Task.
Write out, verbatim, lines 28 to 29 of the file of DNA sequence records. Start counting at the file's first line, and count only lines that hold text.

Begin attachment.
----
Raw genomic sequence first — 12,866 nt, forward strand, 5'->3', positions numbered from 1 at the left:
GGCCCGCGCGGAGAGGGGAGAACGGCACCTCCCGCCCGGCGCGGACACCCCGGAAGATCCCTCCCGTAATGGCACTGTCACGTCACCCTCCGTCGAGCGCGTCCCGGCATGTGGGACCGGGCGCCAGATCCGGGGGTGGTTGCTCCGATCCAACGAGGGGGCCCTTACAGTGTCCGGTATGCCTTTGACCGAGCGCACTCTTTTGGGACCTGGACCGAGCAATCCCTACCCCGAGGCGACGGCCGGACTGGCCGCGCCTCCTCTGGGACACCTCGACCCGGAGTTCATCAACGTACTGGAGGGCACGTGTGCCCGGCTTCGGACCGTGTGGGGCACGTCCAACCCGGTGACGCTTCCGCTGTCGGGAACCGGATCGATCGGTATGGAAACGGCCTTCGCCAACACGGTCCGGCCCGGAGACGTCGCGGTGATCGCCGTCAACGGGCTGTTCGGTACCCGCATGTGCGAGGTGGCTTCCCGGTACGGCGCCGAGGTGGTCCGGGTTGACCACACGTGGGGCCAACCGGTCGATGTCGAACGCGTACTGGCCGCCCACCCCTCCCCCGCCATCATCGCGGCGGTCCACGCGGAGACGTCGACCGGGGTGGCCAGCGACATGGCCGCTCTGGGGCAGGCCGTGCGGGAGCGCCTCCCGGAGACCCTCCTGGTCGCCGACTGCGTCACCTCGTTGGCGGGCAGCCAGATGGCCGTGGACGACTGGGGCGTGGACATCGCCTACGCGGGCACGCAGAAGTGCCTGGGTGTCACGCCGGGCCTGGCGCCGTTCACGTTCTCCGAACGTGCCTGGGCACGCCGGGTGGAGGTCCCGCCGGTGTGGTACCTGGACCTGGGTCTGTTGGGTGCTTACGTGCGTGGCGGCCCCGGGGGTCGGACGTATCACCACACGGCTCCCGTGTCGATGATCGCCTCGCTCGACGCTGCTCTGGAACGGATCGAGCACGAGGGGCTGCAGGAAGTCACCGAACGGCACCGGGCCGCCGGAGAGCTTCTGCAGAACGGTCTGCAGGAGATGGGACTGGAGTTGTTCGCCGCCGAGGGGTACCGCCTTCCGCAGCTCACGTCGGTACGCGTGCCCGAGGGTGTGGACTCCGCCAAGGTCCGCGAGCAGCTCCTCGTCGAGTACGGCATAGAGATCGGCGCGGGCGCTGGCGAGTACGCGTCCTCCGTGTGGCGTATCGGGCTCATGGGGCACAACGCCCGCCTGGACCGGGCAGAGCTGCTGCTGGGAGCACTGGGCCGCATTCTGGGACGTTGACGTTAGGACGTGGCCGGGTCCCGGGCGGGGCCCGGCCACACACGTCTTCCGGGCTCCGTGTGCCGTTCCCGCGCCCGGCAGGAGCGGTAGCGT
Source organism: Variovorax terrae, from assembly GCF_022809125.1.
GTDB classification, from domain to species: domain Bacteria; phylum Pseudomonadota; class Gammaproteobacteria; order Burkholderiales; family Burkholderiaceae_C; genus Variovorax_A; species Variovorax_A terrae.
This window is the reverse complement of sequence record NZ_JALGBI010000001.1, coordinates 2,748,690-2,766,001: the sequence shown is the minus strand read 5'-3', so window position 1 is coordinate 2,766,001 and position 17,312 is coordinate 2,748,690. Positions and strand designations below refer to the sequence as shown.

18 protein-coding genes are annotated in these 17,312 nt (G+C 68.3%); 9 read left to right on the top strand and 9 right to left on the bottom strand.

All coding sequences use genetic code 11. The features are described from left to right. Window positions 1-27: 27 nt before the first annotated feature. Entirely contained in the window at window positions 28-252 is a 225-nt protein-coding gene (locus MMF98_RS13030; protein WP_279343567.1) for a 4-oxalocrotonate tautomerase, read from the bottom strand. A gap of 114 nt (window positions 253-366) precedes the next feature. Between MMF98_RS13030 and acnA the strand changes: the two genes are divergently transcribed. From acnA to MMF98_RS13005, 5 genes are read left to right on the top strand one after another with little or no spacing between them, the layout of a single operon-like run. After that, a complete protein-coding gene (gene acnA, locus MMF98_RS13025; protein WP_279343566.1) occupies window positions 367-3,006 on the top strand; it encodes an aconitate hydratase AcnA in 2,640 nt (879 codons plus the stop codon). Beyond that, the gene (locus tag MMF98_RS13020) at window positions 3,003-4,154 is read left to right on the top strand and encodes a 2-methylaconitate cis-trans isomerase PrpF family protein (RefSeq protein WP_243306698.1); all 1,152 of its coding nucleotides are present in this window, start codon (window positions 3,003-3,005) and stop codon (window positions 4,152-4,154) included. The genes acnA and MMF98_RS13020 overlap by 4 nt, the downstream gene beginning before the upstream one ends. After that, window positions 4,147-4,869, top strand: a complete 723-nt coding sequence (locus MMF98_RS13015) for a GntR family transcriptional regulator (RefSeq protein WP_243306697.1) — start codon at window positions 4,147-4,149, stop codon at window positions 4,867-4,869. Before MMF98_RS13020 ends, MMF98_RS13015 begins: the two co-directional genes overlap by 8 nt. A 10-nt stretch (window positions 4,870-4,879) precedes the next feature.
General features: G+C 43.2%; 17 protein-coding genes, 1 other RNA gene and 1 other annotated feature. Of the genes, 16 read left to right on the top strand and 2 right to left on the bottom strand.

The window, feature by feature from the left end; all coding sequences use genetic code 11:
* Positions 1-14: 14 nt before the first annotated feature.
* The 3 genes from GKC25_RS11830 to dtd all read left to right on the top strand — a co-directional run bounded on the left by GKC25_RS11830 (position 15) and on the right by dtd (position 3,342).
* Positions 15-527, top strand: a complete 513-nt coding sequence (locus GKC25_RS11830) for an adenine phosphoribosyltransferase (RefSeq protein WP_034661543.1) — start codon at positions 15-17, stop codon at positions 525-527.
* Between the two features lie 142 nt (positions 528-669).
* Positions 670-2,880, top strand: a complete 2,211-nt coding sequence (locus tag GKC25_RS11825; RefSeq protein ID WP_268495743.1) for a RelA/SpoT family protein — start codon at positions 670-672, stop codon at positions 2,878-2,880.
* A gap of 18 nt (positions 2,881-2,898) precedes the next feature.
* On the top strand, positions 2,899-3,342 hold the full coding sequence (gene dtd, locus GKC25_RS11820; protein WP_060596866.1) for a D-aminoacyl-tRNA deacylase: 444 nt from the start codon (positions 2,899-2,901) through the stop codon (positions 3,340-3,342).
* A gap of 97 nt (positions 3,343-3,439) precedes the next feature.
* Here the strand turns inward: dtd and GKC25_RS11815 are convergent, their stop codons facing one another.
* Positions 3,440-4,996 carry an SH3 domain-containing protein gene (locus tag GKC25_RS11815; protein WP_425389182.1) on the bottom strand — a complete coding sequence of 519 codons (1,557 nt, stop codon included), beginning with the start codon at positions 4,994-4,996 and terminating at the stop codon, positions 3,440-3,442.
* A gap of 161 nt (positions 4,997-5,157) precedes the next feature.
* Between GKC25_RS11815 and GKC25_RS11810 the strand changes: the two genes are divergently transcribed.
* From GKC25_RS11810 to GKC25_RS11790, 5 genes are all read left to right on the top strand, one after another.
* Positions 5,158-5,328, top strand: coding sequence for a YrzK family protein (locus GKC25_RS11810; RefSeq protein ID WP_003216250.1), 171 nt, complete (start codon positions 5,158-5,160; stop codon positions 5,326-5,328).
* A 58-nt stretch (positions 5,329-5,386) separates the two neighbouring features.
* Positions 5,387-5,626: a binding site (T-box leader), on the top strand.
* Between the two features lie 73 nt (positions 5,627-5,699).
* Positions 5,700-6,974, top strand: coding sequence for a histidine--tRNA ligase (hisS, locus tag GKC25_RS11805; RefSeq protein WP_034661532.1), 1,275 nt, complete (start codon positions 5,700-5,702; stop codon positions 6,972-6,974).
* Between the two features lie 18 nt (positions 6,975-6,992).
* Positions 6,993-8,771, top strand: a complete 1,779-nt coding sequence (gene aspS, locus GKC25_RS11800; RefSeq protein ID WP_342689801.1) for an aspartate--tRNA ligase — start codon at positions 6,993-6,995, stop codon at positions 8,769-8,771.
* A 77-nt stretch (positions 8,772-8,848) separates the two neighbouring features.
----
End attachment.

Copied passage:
* Between the two features lie 18 nt (positions 6,975-6,992).
* Positions 6,993-8,771, top strand: a complete 1,779-nt coding sequence (gene aspS, locus GKC25_RS11800; RefSeq protein ID WP_342689801.1) for an aspartate--tRNA ligase — start codon at positions 6,993-6,995, stop codon at positions 8,769-8,771.